10. Ancillary activities on the holding.- Existence of forest trees and fisheries on the holding; number of forest trees; type and area of fishing installation.
In terms of coverage, the agricultural census covered the whole of Nepal including urban areas. However, only agricultural holdings operated by households were included. Agricultural activities undertaken by government organizations, businesses like corporations and other juridical persons were not covered by the NCA.
The total area of the holding was reported in the district where the holder resides, regardless of the physical location of the parcels comprising the holding. Although in Nepal a holding is usually equivalent to the household and it is very rare where a household operates a holding where some parcels are located in other districts.
There are some VDCs (Village Development Committees) that were not covered by the listing operations or census enumeration during the Census of Population 2001 involving 12 districts. However, some estimates of the number of households and population were prepared by the Population Division based on the census listing or some independent sources of information, in the absence of the listing of households. The 12 districts are: Jhapa and Siraha districts both in Eastern Tarai; Surkhet and Salyan districts in Mid-Western Hill; Sindhupalchok and Dolakha districts in Central Mountain; Sinduli district in Central Hill; Dolpa, Jumla, Kalitkot, and Mugu districts all in MidWestern Mountain; and Bajura district in Far-Western Mountain.
II. CENSUS METHODOLOGY Top
A. Complete Enumeration of Holdings, Area and Livestock
The census methodology in undertaking the 2001/02 National Census of Agriculture of Nepal is a combination of complete enumeration and sampling.
As mentioned earlier, the Census of Agriculture was implemented in two phases. The first phase was the complete enumeration of all holdings, their area and the number of livestock and poultry raised by all households in the country as an integral activity in the listing operations of the Census of Population 2001. Two questions were asked concerning agricultural activities of households, namely: total area of the agriculture holding and total number of livestock/poultry kept by the households. All households listed in the Population Census 2001 that possessed the characteristics of the holding as defined in the agriculture census were identified as agricultural holdings. These holdings and their corresponding areas and number of livestock kept including their household population were compiled by ward for all the 75 districts of Nepal from which the sampling frame was constructed.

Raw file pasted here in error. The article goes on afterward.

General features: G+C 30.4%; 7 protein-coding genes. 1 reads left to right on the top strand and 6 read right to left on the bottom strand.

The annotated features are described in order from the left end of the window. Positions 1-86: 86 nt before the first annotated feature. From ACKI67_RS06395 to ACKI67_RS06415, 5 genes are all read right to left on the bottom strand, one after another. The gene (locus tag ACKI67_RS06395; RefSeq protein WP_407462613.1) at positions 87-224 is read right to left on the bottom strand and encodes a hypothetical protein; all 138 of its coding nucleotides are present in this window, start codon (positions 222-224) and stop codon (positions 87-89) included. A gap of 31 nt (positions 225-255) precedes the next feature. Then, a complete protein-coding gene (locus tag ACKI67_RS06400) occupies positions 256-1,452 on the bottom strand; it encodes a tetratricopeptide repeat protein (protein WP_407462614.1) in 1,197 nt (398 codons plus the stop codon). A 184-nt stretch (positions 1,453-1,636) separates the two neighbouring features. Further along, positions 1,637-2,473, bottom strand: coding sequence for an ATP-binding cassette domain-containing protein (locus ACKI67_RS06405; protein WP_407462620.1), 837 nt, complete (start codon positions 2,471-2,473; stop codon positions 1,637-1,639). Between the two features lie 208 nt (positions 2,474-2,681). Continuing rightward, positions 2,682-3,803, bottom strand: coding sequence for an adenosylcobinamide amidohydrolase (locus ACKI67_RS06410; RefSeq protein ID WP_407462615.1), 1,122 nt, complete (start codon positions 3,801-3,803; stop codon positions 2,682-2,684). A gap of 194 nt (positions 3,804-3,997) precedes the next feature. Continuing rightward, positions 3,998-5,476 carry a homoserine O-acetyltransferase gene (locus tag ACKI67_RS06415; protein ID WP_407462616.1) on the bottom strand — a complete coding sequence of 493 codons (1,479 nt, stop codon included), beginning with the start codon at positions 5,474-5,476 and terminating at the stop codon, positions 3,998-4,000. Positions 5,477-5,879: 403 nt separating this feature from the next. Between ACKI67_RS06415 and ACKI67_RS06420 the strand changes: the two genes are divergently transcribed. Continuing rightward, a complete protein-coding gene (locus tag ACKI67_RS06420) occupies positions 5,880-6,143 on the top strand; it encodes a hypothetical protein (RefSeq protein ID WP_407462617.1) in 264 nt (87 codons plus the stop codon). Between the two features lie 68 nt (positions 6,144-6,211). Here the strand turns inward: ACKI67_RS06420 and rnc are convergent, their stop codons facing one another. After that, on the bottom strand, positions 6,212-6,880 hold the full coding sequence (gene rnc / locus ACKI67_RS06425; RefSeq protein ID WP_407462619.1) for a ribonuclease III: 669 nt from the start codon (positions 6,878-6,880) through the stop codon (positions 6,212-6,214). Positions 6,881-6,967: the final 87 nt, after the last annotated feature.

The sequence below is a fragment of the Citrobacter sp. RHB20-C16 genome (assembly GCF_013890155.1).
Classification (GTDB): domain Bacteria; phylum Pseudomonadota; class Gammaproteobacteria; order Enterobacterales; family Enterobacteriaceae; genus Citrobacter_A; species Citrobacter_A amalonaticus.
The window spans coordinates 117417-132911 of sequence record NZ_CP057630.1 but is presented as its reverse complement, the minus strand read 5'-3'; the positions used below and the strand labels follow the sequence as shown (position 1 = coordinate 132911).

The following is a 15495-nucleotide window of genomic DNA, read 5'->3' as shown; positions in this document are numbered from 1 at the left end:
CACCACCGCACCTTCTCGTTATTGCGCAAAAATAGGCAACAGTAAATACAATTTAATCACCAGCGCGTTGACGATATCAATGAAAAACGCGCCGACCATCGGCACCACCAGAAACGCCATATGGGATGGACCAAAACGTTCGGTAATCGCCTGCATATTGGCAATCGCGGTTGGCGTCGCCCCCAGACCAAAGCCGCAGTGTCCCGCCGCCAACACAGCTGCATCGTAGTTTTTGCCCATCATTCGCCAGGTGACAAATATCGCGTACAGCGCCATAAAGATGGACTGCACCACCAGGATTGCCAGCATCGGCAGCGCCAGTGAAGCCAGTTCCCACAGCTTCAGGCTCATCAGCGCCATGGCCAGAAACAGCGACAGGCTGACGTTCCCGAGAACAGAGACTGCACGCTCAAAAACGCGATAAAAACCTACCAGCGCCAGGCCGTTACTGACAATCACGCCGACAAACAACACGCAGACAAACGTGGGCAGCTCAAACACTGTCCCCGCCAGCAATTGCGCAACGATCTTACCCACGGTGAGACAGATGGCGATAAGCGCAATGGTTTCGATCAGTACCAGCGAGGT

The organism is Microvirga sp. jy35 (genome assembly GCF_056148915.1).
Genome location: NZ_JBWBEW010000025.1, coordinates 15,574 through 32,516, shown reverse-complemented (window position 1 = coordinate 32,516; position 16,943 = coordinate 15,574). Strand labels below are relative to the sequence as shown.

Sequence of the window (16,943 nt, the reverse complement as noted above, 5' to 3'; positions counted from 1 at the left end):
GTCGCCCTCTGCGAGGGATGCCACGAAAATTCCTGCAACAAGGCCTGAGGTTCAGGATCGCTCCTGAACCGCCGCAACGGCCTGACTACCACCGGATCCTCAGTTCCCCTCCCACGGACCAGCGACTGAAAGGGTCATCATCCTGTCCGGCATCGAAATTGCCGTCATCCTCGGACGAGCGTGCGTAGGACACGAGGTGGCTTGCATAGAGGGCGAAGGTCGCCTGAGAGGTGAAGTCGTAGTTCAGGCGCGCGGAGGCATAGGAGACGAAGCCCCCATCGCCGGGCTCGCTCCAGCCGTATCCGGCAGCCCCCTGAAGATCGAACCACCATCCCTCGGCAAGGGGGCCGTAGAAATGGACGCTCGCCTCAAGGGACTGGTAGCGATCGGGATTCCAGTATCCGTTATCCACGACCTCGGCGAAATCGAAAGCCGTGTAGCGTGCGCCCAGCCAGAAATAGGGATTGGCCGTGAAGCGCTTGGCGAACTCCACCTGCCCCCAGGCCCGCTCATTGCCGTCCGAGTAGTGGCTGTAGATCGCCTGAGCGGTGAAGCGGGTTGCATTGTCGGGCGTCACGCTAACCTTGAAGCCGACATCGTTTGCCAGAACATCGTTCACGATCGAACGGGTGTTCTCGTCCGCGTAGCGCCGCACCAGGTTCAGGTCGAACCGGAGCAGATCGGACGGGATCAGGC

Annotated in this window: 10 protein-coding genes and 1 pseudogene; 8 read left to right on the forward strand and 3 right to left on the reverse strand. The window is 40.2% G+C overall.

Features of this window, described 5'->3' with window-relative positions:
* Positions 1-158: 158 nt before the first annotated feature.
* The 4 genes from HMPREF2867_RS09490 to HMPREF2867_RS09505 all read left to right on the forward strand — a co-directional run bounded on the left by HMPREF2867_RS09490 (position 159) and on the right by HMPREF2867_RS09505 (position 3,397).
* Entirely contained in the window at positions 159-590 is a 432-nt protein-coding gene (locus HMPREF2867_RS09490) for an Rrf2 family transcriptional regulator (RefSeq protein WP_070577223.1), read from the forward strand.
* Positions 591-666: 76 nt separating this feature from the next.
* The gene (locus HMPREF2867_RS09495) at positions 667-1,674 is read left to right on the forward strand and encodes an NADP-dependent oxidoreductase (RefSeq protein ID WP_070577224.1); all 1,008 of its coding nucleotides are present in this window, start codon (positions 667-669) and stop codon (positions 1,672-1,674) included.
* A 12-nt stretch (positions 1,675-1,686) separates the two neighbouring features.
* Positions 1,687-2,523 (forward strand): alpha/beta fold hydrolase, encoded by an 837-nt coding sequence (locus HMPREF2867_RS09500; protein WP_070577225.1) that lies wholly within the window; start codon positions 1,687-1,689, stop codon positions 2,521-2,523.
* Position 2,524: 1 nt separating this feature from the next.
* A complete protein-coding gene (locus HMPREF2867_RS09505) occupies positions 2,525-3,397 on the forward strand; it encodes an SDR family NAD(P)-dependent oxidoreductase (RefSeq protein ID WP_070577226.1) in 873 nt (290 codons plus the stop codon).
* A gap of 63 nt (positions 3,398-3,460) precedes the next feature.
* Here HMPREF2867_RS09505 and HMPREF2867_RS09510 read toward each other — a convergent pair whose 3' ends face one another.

B. Sampling Design Top
A two-stage stratified sampling was employed in the selection of the samples for enumeration to obtain the characteristics of the holdings for the 2001/02 NCA. This design is similar to that of the 1991/92 sampling design, which is a self-weighting sample.
Construction of the sampling frame.
The listing of the wards in each district with the summarized data of the number of holdings and area was used to form enumeration areas (EA’s). However, wards containing less than 30 holdings were combined to form one EA. The EAs in each district were stratified according to the number of holdings enumerated, arranged from the highest to the lowest.
Selection of samples
The first stage of sample selection involved the primary sampling units (PSUs), where sample enumeration areas (EAs) were selected with probability proportional to size (PPS). The measure of size is the number of holdings enumerated in the EAs during the Census of Population 2001 listing operations.
To measure the importance of each district, the total area under 8 major crops was determined (paddy, wheat, maize, millet, barley, sugarcane, oilseed and potato). Districts were stratified into four groups according to this criterion. Group I represented the 10 least important districts; Group II, the next 15 important districts and Group III, the next 25 important districts and Group IV, the 25 most important districts. The number of selected EAs per district in each group follows:
Group I – 50 EAs per district (total of 450 EAs because one district, specifically Manang district was taken as a certainty sample district)
Group II – 60 EAs per district (total of 900 EAs)
Group III – 70 EAs per district (total of 1,750 EAs)
Group IV– 80 EAs per district (total of 2000 EAs).